Diabetic complications disable Illinois man with one malady after another
His World Was Moving in on Him By Jim Katzaman Markham, Illinois—Diabetes has ravaged Anthony Alexander. Only 53, he has been afflicted with a separated right shoulder, torn rotator cuff in the other shoulder, arthritis and complications in his back, hands and knees. All of that, according to his endocrinologist, stems from his insulindependent diabetes. Mr. Alexander lives in Markham where, up until a few years ago, his life and career were much better. From 2000 to 2009, he was a residential mortgage loan originator, eventually transferring to commercial loan origination. Then he drove for a transit company for 11 months. He had struggled with diabetes for nearly six years, but it got worse after he left the bus company in December 2009. Mr. Alexander I found out that, even if he wanted to go back to driving, it would be hard to do so while on insulin. He would have needed permission through the Federal Diabetes Exemption Program. Any hope Mr. Alexander might have had for such an exemption was dashed in February 2011. One morning he woke up with severe pain in his right shoulder after it separated during the night. He later tore the rotator cuff in his left shoulder. Carpel tunnel in his hands, bone spurs in his feet, and problems in his pelvis and spine also cropped up. All of this, his doctor told him, was due to diabetes. His physical therapist told him that his back would never recover from the damage. Doctors and friends alike urged him to apply for Social Security Disability Insurance (SSDI) benefits. A friend had used a company named Allsup to help attain SSDI benefits, and he referred Mr. Alexander to Allsup in February 2011. Allsup is a nationwide provider of Social Security disability, Medicare and Medicare Secondary Payer compliance services for individuals, employers and insurance carriers. Mr. Alexander called the company. Allsup representatives told him that he was a prime example for disability. Company representatives also told Mr. Alexander that his application would likely be turned down, which happens with most applicants and most of their first appeals. Indeed, that happened to Mr. Alexander, yet he was prepared to stay in for the long haul with the company.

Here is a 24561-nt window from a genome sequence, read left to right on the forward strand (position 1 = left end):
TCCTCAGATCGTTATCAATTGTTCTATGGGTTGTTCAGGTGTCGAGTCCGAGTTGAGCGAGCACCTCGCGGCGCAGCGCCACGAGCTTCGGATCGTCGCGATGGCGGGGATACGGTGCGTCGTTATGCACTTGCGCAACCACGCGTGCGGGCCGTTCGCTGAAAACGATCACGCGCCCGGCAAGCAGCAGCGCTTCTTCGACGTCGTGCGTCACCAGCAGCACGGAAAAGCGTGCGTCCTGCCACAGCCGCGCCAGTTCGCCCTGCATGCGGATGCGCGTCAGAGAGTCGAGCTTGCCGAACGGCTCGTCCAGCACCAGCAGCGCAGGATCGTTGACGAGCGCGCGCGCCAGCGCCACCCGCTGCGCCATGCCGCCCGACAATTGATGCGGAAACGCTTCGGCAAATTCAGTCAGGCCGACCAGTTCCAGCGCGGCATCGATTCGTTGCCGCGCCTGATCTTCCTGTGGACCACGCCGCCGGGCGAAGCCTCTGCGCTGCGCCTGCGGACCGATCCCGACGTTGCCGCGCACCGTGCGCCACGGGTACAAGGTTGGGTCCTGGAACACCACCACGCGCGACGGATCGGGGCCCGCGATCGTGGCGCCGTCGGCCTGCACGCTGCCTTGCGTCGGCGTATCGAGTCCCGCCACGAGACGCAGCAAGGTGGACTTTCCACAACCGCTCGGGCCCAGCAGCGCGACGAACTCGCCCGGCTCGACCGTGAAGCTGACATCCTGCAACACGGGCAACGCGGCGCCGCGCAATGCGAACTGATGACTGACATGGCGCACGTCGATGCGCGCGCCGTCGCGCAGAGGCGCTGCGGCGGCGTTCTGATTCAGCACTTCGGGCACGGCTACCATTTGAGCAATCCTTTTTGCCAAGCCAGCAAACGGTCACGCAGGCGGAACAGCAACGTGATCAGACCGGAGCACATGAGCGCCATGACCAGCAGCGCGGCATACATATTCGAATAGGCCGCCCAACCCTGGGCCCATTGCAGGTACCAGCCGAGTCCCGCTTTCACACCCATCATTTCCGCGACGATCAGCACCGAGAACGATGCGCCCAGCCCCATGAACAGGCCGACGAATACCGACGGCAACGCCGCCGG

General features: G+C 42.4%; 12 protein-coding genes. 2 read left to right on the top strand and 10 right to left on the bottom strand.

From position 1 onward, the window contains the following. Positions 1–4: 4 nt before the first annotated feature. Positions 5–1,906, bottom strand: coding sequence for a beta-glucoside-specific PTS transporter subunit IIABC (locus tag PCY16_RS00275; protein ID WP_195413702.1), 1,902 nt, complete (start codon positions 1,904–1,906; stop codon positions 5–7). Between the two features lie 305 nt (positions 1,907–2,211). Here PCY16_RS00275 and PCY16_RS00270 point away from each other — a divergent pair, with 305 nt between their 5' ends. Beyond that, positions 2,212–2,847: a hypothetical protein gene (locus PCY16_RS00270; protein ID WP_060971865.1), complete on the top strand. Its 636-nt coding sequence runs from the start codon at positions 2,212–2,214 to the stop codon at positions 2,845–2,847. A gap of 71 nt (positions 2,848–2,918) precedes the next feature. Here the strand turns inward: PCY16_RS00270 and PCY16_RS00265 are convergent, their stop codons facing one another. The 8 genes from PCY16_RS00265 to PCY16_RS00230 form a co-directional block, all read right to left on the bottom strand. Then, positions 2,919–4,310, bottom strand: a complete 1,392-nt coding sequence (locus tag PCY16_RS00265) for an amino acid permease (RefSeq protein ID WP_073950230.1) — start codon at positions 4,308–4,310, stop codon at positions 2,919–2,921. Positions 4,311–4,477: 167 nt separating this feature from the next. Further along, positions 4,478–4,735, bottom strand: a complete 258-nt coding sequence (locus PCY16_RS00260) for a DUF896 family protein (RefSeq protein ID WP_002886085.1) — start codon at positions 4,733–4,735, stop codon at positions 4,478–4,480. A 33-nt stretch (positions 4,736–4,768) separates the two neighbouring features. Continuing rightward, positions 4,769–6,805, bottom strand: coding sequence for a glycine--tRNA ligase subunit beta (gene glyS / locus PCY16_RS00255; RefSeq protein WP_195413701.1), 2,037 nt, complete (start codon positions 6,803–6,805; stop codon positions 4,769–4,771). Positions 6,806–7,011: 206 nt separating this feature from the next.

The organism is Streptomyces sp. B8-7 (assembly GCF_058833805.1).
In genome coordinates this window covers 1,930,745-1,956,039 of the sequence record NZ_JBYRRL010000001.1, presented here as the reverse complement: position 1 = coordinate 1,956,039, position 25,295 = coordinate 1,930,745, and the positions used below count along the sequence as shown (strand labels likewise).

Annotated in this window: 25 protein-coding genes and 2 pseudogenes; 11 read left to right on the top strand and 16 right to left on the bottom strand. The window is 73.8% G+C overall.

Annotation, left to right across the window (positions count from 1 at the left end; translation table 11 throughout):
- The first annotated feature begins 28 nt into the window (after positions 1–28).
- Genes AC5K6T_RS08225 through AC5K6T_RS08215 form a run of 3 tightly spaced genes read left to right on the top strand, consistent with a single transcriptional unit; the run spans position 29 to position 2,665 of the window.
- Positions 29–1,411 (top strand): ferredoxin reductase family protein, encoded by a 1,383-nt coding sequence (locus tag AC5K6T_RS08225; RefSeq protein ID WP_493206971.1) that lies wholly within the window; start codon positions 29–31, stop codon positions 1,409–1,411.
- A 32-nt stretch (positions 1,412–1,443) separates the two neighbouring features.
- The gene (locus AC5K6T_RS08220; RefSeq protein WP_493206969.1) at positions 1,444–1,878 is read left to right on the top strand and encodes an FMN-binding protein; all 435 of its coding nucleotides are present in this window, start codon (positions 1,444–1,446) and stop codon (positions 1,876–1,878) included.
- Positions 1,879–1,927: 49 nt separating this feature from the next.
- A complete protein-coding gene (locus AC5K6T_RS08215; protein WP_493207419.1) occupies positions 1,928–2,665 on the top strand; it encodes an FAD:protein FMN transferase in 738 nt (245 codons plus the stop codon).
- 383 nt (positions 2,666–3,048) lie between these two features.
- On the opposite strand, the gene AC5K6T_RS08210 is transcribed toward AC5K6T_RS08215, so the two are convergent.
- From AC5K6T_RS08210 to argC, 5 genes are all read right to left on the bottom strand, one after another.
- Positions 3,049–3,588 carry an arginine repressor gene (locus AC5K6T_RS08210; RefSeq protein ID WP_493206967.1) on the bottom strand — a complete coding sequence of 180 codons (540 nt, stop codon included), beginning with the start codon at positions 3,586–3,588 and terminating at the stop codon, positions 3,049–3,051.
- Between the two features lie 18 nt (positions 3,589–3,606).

The next step in the SSDI process would be a hearing before an administrative law judge. Based on other persons’ experiences, Mr. Alexander thought it would take 18 months to three years before the hearing would occur. Unknown to him, however, Allsup representative Wendy Maple had compiled Mr. Alexander’s medical records and supporting documents and submitted them to the judge for an ontherecord review. If the judge accepted the evidence, an inperson hearing could be avoided. In October 2011, just eight months after the company accepted his case, he received the letter from Social Security announcing the judge’s ruling in his favor. His diabetic torment continues, but Mr. Alexander now has steady monthly income to help him financially. 30